Braving the Wilderness by Brene Brown

Brene Brown, as you may or may not know,  is one of the most famous Ted Talk speakers – ever. Her talk on Vulnerability is in the top 5 Ted Talks of all time so that in itself was incentive enough for me to pick up her latest book but also, as a New Years resolution of sorts, I  decided to break my book choices into three categories in 2018 –

  1. Reads that were good for my brain.
  2. Flights of fancy books that would be good for my heart.
  3. Chicken soup books that would be good for my soul.

Sounds good right!  Well, lo and behold, I have to say I have ticked all three with this one beauty.

Let me explain.

Brene Brown is a research professor so deals in cool, hard facts so this is not the sort of book you skim read.  She is a masterful storyteller, able to beautifully bring her research findings to life with anecdotes that make real sense.   She also has this wonderful skill of  reaching right into your mind and heart with her words, challenging your thinking and causing pause to ponder on who we are.

Well for me anyway, Braving the Wilderness was all of those things (and possibly the gazillion other people who put this on the New York Times Bestselling list).  The premiss of the book is to challenge everything we know about belonging because ‘true belonging doesn’t require us to change who we are. It requires us to be who we are.’

Easy right?   I cannot even begin to sum up this book in a neat precis because it is a complex analysis of what it means to exist and operate in today’s world – where things are more grey than ever but are painted only as black and white.  If you’re not sure what I mean, think of the global political landscape – you’re left or you’re right, you’re for guns or against, you’re pro-immigration or pro-building walls, global warming is right-on or it’s a conspiracy.  And so it goes….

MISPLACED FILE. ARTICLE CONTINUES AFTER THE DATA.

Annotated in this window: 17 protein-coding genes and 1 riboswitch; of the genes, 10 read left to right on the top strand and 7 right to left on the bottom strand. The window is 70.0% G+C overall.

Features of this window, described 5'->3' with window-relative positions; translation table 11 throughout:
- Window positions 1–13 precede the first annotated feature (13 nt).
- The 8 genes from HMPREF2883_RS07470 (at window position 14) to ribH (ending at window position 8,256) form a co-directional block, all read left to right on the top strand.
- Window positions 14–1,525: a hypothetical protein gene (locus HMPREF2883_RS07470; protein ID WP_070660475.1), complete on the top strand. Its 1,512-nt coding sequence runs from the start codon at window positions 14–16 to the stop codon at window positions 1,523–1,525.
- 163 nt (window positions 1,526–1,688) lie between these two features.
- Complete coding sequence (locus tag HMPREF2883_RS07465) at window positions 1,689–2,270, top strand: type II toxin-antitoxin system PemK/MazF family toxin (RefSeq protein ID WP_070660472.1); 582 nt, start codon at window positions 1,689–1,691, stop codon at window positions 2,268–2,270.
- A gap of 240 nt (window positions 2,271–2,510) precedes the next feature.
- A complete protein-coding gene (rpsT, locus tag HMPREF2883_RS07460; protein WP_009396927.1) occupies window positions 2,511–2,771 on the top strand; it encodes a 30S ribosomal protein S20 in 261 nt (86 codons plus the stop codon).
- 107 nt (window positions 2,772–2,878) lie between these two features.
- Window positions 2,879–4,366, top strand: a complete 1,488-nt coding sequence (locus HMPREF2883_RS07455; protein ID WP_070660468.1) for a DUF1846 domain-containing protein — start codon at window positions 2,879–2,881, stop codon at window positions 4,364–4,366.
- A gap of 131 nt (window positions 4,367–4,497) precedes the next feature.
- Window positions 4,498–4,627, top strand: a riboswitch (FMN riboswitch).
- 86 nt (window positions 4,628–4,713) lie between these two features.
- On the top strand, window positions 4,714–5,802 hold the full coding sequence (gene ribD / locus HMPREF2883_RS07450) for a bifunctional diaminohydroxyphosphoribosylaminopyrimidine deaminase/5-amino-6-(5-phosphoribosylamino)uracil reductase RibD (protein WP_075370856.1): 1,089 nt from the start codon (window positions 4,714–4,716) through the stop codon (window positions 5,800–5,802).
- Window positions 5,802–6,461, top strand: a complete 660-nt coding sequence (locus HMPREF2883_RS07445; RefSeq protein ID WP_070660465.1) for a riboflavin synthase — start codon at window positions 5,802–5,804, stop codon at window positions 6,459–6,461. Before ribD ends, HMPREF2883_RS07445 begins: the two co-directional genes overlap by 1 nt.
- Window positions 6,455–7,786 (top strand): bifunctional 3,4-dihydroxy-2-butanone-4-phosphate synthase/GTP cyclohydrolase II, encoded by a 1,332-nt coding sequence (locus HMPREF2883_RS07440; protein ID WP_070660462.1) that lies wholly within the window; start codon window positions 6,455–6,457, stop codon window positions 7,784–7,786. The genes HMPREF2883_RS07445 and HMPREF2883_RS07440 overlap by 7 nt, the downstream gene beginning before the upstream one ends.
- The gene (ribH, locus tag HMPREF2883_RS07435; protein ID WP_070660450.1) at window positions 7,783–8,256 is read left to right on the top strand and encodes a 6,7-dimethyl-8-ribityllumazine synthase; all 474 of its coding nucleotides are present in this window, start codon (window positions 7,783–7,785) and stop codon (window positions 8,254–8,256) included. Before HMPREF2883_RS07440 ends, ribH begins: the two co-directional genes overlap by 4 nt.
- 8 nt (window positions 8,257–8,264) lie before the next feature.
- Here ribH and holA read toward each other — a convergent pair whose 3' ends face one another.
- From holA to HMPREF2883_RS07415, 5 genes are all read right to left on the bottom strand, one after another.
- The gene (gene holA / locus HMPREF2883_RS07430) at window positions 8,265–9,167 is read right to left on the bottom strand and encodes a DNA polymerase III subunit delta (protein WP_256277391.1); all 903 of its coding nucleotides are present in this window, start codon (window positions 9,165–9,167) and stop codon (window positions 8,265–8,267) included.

If you have this book already and have read it, or, based on this review you decide to race out and nab a copy, let me also suggest you dip into the deep, beautiful soul of Brene Brown in her Ted Talks too. You’ll feel better and trust me when I say vulnerability never felt so good.

I am not a great reader of ‘self-help’ books, in fact I probably have only picked up (and quickly put down) a few.  My inspiration comes instead from those who have gone before me and done incredible things often at times of their greatest sorrow.  One of my favourite quotes of all time is ‘courage is fear walking’ and I choose books that shine a light on this pretty much.  But if this is a ‘self help’ book, then, ok, I am in.

Please have a look at this one – courage, vulnerability, love, belonging, shame and empathy – they’re all here and I for one – having glumly turned off the news in despair yet again – think we desperately need all of these things more than ever.

But that is just my two cents worth.